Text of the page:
Phil Harris has been one of the first early adopters of MateCat. He started using our CAT tool for his private jobs even before we said him he was free to do that. Here’s why.
In many ways I suppose I am a bit of a traditionalist when it comes to technology. It took me some time to wean myself away from the typewriter and onto a computer keyboard … likewise, it took me some time to leave glossaries on the bookshelf and turn to computer-aided translation.
I’m glad I did, and I’m particularly happy that my eye finally fell on MateCat. Of course I had already tried other CAT tools before MateCat and while they helped do away with the fatigue of continually leafing through voluminous tomes, none has satisfied me quite as much as MateCat.
However, I have to admit that my introduction to MateCat did not come about without a bit of arm-twisting. It all happened one morning when, out of the blue, I received a job order from Translated which required the work to be done in MateCat. I’d never heard of this before and wasn’t quite sure what was involved. My apprehension was soon laid to rest however, because working with MateCat turned out to be a cinch. Without any previous instruction, it was obvious how the system worked and it was more than useful to be able to consult the time indicator every now and then to have an idea of how much time was still needed to complete the job. That is why I also started later to use MateCat for my own projects, by directly uploading my documents on www.matecat.com.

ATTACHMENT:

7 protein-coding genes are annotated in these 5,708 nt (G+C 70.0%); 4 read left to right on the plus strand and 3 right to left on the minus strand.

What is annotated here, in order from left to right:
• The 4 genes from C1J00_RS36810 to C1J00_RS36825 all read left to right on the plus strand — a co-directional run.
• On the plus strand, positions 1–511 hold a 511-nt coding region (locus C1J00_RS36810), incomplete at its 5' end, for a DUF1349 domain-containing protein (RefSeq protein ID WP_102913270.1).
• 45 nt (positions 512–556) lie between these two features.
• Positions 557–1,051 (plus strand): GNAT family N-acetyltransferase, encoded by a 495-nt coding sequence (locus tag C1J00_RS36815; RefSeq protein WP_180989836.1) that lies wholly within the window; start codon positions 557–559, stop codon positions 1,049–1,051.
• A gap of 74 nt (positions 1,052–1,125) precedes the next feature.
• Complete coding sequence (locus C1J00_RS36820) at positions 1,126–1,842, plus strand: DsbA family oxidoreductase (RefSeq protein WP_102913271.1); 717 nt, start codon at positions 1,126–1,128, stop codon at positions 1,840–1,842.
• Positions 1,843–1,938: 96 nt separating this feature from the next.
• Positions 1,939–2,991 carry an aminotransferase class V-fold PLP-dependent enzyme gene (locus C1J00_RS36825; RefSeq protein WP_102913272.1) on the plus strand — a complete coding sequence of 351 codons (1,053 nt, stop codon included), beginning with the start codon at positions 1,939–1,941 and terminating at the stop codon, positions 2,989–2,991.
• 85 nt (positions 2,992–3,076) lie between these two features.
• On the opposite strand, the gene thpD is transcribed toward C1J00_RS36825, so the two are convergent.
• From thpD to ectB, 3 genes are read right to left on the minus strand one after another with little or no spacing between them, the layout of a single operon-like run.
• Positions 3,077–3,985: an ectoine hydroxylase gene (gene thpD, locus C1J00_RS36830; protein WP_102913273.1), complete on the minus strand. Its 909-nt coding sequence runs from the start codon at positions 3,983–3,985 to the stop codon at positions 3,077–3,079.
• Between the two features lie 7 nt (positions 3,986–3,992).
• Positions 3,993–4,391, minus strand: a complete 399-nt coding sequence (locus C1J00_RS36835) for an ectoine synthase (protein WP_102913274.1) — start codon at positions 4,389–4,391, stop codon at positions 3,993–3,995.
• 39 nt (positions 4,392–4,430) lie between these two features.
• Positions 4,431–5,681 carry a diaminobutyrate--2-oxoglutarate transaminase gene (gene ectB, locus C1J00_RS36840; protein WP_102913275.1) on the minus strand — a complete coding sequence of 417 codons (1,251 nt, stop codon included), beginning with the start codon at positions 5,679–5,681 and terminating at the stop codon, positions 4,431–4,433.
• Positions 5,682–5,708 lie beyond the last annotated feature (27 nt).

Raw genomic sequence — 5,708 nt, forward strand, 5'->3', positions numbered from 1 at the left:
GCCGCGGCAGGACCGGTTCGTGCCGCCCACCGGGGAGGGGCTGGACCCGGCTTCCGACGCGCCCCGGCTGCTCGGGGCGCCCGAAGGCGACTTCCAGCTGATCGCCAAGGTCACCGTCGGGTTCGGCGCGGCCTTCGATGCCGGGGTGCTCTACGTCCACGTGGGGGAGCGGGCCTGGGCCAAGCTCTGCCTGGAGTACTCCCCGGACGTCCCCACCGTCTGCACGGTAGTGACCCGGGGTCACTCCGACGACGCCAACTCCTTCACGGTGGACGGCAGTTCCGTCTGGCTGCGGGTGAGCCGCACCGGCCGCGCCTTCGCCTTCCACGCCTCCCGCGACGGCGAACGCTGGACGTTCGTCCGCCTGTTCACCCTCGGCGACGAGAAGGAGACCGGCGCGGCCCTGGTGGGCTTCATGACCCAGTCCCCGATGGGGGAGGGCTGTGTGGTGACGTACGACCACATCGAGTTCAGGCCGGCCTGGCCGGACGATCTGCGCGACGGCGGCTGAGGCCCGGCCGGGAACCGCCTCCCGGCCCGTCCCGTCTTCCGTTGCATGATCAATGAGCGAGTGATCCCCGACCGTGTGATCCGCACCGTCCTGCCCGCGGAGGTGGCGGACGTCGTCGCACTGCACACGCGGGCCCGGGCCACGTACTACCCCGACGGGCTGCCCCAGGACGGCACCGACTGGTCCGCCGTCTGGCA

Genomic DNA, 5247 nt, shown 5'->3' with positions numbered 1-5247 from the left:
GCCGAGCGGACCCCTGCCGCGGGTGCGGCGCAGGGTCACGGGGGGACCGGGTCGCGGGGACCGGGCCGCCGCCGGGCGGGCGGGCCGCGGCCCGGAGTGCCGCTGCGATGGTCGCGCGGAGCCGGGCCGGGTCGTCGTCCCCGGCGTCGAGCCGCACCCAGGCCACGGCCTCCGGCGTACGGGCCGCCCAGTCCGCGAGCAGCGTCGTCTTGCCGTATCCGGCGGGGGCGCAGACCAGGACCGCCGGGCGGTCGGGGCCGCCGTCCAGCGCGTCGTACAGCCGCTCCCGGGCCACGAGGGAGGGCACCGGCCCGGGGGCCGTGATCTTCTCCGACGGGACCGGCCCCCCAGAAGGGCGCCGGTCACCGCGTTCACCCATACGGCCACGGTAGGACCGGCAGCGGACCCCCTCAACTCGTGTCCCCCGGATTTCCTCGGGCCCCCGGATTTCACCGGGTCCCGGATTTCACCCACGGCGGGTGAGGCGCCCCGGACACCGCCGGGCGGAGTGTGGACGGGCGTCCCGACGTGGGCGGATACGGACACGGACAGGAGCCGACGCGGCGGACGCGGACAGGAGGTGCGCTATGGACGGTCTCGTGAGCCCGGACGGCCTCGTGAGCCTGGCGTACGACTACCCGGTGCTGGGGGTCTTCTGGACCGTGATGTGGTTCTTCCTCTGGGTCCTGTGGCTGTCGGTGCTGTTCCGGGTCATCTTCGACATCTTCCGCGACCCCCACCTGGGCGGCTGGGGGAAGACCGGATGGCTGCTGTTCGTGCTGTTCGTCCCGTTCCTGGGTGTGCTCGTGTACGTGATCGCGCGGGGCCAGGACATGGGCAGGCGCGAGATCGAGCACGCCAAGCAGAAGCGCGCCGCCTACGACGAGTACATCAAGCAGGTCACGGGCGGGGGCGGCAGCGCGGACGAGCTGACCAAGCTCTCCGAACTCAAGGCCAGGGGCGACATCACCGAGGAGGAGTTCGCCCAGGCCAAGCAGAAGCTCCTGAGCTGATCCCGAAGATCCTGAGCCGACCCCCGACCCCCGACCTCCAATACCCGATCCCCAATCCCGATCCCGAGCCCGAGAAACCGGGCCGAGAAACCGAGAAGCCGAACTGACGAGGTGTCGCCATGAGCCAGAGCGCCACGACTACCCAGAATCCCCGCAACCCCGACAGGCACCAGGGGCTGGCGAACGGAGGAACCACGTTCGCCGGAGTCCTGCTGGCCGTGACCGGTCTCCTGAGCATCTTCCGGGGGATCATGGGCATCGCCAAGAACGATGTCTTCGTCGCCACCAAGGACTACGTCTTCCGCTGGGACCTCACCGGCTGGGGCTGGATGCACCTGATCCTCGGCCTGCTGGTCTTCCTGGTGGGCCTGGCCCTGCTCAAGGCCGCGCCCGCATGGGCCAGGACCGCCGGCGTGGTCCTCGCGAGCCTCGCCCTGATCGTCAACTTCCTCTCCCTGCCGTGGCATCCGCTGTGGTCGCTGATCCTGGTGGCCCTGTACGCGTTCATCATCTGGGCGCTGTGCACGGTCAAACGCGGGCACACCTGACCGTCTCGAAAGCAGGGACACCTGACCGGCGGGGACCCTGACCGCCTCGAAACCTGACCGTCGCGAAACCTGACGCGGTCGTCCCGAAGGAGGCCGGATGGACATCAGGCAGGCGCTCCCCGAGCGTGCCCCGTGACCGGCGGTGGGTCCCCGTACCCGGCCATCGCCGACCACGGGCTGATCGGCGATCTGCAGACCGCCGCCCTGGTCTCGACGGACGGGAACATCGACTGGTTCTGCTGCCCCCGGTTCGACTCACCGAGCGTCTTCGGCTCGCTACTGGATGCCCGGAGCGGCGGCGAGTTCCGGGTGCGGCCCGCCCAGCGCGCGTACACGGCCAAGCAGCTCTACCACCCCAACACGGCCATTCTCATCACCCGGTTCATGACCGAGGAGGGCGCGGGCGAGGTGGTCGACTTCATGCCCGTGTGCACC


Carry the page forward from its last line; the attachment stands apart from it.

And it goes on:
I have to say that, on the basis of my experience, MateCat offers all the potential of other computerised translation engines but it has a couple of added pluses.
One of these is that it is extremely user-friendly. The graphics are simple but attractive and extremely functional. It is really a piece of cake working your way through a file, in particular because, unlike many other CAT tools, the source and translation windows are both very clear and legible.
Another plus is that it does not simply offer a suggested translation for this or that phrase, but also provides suggestions not only from Machine Translation but also from MyMemory, the world’s largest translation memory database. All you have to do is choose the one you think is most appropriate or take one and shape it according to the context of the job you are working on.
Here you have a choice of two options in terms of the translation community at large. You can decide to store your translations in a private TM identified by a key which cannot be accessed by other users. But you can also decide that it makes sense to share your translations with other translators by saving them in the public TM. In this way, MateCat becomes interactive and allows individual translators to contribute to expansion and consolidation of the public TM. After all, through the public TM, you may have benefitted from another translator’s work, so why not reciprocate the “favour” by making your translations available to others?
In all honesty, I have to say that I am still a neophyte with MateCat but I like what I have seen so far.
Oh, and by the way, my appreciation of MateCat took a major upward turn when I found out that, in addition to Translated, the University of Edinburgh is a member of the MateCat consortium. I was born in Edinburgh many moons ago and while we Scots may not have managed to gain our independence in the September referendum, we do have a sense of ethnic pride that is difficult to keep down!